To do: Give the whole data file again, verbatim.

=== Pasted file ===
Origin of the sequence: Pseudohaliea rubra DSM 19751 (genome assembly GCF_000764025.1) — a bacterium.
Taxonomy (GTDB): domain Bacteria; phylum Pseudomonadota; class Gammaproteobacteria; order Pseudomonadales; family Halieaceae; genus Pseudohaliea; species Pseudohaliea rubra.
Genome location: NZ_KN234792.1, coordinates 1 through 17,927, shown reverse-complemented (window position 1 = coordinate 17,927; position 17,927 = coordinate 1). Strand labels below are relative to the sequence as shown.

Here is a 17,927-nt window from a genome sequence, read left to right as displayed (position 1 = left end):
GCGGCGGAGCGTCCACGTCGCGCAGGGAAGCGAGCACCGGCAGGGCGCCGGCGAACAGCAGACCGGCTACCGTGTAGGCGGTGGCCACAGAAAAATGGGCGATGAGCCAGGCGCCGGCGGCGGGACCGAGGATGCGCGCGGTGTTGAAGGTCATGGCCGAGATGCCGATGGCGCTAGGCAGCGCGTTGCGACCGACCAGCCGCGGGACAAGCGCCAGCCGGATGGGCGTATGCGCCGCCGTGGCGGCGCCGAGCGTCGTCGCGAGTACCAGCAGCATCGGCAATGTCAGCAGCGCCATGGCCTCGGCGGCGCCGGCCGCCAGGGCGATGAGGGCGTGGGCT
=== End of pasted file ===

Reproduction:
Origin of the sequence: Pseudohaliea rubra DSM 19751 (genome assembly GCF_000764025.1) — a bacterium.
Taxonomy (GTDB): domain Bacteria; phylum Pseudomonadota; class Gammaproteobacteria; order Pseudomonadales; family Halieaceae; genus Pseudohaliea; species Pseudohaliea rubra.
Genome location: NZ_KN234792.1, coordinates 1 through 17,927, shown reverse-complemented (window position 1 = coordinate 17,927; position 17,927 = coordinate 1). Strand labels below are relative to the sequence as shown.

Here is a 17,927-nt window from a genome sequence, read left to right as displayed (position 1 = left end):
GCGGCGGAGCGTCCACGTCGCGCAGGGAAGCGAGCACCGGCAGGGCGCCGGCGAACAGCAGACCGGCTACCGTGTAGGCGGTGGCCACAGAAAAATGGGCGATGAGCCAGGCGCCGGCGGCGGGACCGAGGATGCGCGCGGTGTTGAAGGTCATGGCCGAGATGCCGATGGCGCTAGGCAGCGCGTTGCGACCGACCAGCCGCGGGACAAGCGCCAGCCGGATGGGCGTATGCGCCGCCGTGGCGGCGCCGAGCGTCGTCGCGAGTACCAGCAGCATCGGCAATGTCAGCAGCGCCATGGCCTCGGCGGCGCCGGCCGCCAGGGCGATGAGGGCGTGGGCT